The massive failures of the financial system have filled mainland China with desperate protests for government assistance.
As a significant figure of China’s digital economy, Jack Ma’s Alibaba Group and Ant Group affect the lives of hundreds of millions of Chinese people, including through shopping, deposits, investment, loans, and more.
Economic analyst Huang Shicong once analyzed that the two virtual credit card companies under the Ant Group, Huabei and loan provider Jiebei, only have $463 million in capital, but their bank loans are as high as $463 billion. The leverage ratio is too high. Huang questioned, “With so much money, how many bad debts are there? As long as the bad debt ratio is 3-4 percent, it will be totally unaffordable.”
The Impact of Internet Giants
I am sure that Xi is aware of the serious impact of internet giants such as Twitter and Facebook blocking the speeches of U.S. President Donald Trump during the 2020 U.S. presidential election.
Of course, it’s nearly impossible for this to happen in China under the dictatorship, but Xi has his concerns.
China’s e-commerce giant Jack Ma also invests in the media industry. According to a report on Chinese news portal sina.com, Alibaba owns about 30 percent of Weibo’s shares, valued at $3.5 billion. Weibo, a Twitter-like social media platform, pretty much directs public opinion in China. Alibaba has approximately 6.7 percent of the shares in Station B, valued at $2.6 billion. Station B is the most popular video platform for Chinese teenagers and young white-collar workers. Alibaba also owns approximately 5.3 percent of Focus Media, a value of $1.2 billion. Focus Media is the largest out-of-home advertising network in China, and perhaps the largest in the world. Their LCD screens allow 300 million people across the country to watch the same video at the same time.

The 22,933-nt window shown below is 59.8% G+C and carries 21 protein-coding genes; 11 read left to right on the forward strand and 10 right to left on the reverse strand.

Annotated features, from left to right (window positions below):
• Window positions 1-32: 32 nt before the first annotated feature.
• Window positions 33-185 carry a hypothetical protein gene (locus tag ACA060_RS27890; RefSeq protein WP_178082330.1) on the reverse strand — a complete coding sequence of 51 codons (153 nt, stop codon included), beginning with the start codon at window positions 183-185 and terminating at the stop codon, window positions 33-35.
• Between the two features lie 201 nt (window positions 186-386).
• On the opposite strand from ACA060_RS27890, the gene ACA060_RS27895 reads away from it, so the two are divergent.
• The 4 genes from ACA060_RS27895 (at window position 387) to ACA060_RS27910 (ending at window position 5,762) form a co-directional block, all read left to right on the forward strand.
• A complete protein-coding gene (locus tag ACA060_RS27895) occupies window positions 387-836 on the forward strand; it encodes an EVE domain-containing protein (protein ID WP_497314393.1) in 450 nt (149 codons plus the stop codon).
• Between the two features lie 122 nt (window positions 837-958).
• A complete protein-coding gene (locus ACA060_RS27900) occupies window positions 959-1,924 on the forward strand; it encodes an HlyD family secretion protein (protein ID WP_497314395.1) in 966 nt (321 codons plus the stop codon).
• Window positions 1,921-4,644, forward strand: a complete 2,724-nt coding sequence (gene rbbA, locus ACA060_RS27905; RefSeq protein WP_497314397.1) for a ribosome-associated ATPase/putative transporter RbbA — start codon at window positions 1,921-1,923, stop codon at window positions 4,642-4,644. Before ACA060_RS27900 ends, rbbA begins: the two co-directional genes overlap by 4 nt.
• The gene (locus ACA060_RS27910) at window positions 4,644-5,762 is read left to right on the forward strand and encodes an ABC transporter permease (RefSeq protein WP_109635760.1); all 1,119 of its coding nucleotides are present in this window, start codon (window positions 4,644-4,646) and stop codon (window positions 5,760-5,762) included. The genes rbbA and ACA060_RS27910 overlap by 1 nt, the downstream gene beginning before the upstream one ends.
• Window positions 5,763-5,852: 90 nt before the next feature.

In 2015, Alibaba acquired the South China Morning Post, the biggest English-language newspaper in Hong Kong, at the cost of $266 million. On Dec. 4, 2015, China policy researcher Cheng Xiaonong said in an interview with Voice of America that although Jack Ma was the investor who purchased the South China Morning Post, Zeng Qinghong, the former member of the Politburo Standing Committee, is the actual leader in the management and control of the newspaper. Zeng was the first leader of the Central Leading Group on Hong Kong and Macau Affairs. He is also the number two figure in Jiang’s faction.
Other media under Alibaba also include Wujie News, China Business Network, and Huxiu.com. On the night of March 4, 2016, an open letter asking Xi Jinping to resign showed up on the website of Wujie News.
Xi Is Running Out of Capital
China is nominally the second largest economy in the world. But in fact, the Chinese economy is facing a serious crisis.